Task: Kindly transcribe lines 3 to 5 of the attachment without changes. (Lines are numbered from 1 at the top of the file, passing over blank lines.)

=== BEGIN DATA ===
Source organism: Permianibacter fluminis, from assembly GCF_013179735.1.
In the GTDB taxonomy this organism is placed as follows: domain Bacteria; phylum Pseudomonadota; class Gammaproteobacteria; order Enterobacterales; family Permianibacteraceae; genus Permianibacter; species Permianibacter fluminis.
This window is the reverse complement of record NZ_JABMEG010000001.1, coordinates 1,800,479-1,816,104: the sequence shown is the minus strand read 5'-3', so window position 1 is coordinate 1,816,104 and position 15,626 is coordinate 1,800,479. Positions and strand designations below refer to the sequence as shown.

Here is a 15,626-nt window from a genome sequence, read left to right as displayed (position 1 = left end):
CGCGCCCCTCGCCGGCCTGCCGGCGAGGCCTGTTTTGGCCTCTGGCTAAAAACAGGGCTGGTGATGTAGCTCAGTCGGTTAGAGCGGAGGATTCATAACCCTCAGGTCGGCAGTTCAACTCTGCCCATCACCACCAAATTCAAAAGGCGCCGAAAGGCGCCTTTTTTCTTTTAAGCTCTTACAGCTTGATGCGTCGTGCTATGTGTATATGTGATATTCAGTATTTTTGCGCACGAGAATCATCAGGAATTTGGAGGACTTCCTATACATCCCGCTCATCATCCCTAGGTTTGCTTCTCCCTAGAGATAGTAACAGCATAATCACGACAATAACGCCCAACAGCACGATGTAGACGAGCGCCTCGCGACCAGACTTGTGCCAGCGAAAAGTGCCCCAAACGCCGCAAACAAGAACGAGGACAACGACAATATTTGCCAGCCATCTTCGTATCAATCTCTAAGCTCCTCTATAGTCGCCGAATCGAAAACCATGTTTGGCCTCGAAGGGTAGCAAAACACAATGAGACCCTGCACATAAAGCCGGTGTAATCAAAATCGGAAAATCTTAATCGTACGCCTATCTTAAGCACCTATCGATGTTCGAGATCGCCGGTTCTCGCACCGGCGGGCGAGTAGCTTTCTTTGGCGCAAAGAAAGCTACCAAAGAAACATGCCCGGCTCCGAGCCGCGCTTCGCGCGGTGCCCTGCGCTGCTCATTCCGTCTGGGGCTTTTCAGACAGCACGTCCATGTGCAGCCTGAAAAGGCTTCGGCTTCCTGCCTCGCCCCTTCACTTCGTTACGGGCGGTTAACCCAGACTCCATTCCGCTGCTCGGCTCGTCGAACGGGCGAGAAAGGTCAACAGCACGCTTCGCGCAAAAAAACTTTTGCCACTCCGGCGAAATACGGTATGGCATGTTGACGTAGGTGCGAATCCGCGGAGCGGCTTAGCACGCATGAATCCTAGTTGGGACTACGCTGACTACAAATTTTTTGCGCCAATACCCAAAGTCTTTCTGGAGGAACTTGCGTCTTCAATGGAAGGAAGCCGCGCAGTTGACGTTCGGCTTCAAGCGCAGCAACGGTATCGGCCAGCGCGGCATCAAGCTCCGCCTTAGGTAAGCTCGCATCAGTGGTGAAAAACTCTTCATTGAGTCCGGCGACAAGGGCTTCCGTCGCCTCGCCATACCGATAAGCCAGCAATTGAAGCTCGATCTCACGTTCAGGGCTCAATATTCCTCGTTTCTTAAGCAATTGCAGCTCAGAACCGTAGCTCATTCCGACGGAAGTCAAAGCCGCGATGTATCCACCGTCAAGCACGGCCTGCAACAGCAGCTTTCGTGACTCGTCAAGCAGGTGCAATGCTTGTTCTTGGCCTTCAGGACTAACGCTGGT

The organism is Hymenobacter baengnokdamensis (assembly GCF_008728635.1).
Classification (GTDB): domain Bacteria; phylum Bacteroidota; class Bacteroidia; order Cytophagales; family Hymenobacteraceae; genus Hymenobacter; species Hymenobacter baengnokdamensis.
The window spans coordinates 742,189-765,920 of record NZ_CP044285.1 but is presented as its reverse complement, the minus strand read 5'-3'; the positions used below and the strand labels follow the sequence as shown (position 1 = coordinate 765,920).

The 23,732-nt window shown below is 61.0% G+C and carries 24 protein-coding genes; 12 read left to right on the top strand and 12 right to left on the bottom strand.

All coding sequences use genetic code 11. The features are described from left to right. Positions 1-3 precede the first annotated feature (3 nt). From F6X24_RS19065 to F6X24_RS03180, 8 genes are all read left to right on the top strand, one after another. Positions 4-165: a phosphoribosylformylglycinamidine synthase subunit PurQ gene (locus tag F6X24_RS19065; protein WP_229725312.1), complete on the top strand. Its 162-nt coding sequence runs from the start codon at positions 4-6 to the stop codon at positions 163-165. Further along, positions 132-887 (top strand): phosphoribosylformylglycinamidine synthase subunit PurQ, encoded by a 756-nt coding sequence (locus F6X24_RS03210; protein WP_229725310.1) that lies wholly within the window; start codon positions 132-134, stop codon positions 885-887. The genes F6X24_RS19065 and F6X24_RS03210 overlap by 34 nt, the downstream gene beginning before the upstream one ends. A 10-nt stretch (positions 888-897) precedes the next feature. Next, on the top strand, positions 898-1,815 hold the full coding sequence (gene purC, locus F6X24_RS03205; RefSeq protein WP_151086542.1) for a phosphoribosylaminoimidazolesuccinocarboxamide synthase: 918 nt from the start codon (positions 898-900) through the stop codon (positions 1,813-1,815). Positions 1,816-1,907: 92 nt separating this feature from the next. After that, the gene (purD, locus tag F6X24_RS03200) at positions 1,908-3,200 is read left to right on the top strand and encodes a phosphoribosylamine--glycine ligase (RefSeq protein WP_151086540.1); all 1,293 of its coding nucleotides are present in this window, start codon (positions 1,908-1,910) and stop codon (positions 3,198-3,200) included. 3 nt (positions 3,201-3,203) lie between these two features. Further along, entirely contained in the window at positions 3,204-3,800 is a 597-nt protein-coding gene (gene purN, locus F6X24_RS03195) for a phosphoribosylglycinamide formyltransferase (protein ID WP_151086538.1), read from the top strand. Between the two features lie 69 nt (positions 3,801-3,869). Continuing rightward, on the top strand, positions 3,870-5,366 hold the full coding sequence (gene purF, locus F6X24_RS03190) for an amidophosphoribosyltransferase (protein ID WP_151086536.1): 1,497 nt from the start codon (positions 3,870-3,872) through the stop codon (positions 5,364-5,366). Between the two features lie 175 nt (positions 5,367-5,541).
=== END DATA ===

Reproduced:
This window is the reverse complement of record NZ_JABMEG010000001.1, coordinates 1,800,479-1,816,104: the sequence shown is the minus strand read 5'-3', so window position 1 is coordinate 1,816,104 and position 15,626 is coordinate 1,800,479. Positions and strand designations below refer to the sequence as shown.

Here is a 15,626-nt window from a genome sequence, read left to right as displayed (position 1 = left end):
CGCGCCCCTCGCCGGCCTGCCGGCGAGGCCTGTTTTGGCCTCTGGCTAAAAACAGGGCTGGTGATGTAGCTCAGTCGGTTAGAGCGGAGGATTCATAACCCTCAGGTCGGCAGTTCAACTCTGCCCATCACCACCAAATTCAAAAGGCGCCGAAAGGCGCCTTTTTTCTTTTAAGCTCTTACAGCTTGATGCGTCGTGCTATGTGTATATGTGATATTCAGTATTTTTGCGCACGAGAATCATCAGGAATTTGGAGGACTTCCTATACATCCCGCTCATCATCCCTAGGTTTGCTTCTCCCTAGAGATAGTAACAGCATAATCACGACAATAACGCCCAACAGCACGATGTAGACGAGCGCCTCGCGACCAGACTTGTGCCAGCGAAAAGTGCCCCAAACGCCGCAAACAAGAACGAGGACAACGACAATATTTGCCAGCCATCTTCGTATCAATCTCTAAGCTCCTCTATAGTCGCCGAATCGAAAACCATGTTTGGCCTCGAAGGGTAGCAAAACACAATGAGACCCTGCACATAAAGCCGGTGTAATCAAAATCGGAAAATCTTAATCGTACGCCTATCTTAAGCACCTATCGATGTTCGAGATCGCCGGTTCTCGCACCGGCGGGCGAGTAGCTTTCTTTGGCGCAAAGAAAGCTACCAAAGAAACATGCCCGGCTCCGAGCCGCGCTTCGCGCGGTGCCCTGCGCTGCTCATTCCGTCTGGGGCTTTTCAGACAGCACGTCCATGTGCAGCCTGAAAAGGCTTCGGCTTCCTGCCTCGCCCCTTCACTTCGTTACGGGCGGTTAACCCAGACTCCATTCCGCTGCTCGGCTCGTCGAACGGGCGAGAAAGGTCAACAGCACGCTTCGCGCAAAAAAACTTTTGCCACTCCGGCGAAATACGGTATGGCATGTTGACGTAGGTGCGAATCCGCGGAGCGGCTTAGCACGCATGAATCCTAGTTGGGACTACGCTGACTACAAATTTTTTGCGCCAATACCCAAAGTCTTTCTGGAGGAACTTGCGTCTTCAATGGAAGGAAGCCGCGCAGTTGACGTTCGGCTTCAAGCGCAGCAACGGTATCGGCCAGCGCGGCATCAAGCTCCGCCTTAGGTAAGCTCGCATCAGTGGTGAAAAACTCTTCATTGAGTCCGGCGACAAGGGCTTCCGTCGCCTCGCCATACCGATAAGCCAGCAATTGAAGCTCGATCTCACGTTCAGGGCTCAATATTCCTCGTTTCTTAAGCAATTGCAGCTCAGAACCGTAGCTCATTCCGACGGAAGTCAAAGCCGCGATGTATCCACCGTCAAGCACGGCCTGCAACAGCAGCTTTCGTGACTCGTCAAGCAGGTGCAATGCTTGTTCTTGGCCTTCAGGACTAACGCTGGT